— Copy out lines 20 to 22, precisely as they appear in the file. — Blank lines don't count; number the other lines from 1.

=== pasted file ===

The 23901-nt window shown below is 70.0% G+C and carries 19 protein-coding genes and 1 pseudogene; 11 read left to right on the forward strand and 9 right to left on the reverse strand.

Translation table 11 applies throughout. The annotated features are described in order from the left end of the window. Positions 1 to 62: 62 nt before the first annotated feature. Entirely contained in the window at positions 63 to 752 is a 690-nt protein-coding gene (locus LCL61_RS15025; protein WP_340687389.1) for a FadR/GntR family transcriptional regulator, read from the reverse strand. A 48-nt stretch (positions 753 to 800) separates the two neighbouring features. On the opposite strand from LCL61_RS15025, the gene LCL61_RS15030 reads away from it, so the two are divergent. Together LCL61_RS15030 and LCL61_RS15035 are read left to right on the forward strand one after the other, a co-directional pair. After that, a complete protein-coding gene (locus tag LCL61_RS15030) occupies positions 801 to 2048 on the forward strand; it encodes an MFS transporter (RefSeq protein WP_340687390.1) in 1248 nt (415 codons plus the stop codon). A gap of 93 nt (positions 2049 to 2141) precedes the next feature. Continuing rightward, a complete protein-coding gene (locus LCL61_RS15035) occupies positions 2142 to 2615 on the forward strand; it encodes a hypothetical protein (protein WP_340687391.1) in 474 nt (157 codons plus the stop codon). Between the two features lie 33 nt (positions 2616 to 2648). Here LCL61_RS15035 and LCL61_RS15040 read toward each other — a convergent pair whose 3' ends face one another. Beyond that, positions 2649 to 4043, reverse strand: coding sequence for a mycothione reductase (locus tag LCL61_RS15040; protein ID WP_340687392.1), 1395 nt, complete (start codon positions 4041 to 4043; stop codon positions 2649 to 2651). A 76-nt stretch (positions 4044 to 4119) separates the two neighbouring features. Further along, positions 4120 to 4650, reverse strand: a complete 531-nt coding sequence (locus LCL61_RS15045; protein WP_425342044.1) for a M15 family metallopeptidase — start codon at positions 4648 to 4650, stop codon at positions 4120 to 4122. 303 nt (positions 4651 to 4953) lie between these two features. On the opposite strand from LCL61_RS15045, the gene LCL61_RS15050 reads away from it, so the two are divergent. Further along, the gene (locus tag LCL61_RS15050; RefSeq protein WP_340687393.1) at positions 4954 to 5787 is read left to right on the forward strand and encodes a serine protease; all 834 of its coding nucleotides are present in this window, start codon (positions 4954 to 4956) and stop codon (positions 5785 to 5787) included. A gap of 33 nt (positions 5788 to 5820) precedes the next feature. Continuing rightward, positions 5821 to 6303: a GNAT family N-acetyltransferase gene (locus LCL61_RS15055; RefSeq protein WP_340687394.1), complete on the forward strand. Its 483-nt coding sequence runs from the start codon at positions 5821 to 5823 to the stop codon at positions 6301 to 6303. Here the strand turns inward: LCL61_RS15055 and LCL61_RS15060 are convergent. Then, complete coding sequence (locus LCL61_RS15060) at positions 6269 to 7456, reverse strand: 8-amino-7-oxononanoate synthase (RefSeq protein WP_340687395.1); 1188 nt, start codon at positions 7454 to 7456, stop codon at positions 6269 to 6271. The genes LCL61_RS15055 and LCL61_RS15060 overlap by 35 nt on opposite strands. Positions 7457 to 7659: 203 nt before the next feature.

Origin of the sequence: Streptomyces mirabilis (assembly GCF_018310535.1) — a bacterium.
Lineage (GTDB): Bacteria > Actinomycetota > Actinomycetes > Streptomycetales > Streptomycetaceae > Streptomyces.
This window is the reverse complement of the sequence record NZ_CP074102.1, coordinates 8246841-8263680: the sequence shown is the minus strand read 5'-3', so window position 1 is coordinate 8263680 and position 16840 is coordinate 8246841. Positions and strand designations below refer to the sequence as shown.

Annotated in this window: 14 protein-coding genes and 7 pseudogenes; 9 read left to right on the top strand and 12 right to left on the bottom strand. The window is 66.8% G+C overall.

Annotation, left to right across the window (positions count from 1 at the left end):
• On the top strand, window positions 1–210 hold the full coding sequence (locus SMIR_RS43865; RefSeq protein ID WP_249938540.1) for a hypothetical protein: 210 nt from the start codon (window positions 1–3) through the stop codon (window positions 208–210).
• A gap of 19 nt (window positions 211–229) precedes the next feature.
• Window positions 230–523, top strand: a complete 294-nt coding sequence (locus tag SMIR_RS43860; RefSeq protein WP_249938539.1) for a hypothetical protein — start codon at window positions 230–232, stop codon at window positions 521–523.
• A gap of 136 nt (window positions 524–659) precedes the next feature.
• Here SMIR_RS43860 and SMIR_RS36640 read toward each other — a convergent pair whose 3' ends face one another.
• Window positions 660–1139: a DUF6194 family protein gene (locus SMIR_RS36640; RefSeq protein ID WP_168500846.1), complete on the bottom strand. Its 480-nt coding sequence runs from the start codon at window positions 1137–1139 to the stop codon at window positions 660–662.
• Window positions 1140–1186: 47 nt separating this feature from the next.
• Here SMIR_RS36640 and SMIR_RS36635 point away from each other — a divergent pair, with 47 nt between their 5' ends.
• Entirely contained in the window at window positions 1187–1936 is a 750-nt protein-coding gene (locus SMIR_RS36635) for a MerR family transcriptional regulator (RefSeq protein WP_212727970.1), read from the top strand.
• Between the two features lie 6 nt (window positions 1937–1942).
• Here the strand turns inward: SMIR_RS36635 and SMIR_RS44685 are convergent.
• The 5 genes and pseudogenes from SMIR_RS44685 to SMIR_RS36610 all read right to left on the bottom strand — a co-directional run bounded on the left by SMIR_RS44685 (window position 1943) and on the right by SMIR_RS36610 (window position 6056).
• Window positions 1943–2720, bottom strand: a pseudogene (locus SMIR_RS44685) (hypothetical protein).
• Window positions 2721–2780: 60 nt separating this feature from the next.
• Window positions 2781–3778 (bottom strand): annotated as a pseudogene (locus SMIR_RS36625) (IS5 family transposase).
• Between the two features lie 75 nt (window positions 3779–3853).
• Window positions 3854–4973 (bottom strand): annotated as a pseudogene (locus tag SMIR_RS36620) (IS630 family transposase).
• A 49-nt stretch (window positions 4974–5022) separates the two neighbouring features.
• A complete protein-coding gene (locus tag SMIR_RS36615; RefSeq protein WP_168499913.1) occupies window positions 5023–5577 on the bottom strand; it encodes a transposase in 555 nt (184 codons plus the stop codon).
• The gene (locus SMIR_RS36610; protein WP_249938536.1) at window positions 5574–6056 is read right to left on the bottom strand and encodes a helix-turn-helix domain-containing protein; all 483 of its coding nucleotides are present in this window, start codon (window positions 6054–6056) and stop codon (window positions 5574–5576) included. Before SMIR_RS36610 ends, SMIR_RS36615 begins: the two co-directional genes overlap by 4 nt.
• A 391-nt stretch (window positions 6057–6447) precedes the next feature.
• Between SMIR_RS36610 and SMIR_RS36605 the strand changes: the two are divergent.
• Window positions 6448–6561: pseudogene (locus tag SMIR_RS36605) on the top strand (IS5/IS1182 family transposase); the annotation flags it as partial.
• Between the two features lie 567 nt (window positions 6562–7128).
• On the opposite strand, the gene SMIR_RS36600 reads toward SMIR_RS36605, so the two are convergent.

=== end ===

• Window positions 1943–2720, bottom strand: a pseudogene (locus SMIR_RS44685) (hypothetical protein).
• Window positions 2721–2780: 60 nt separating this feature from the next.
• Window positions 2781–3778 (bottom strand): annotated as a pseudogene (locus SMIR_RS36625) (IS5 family transposase).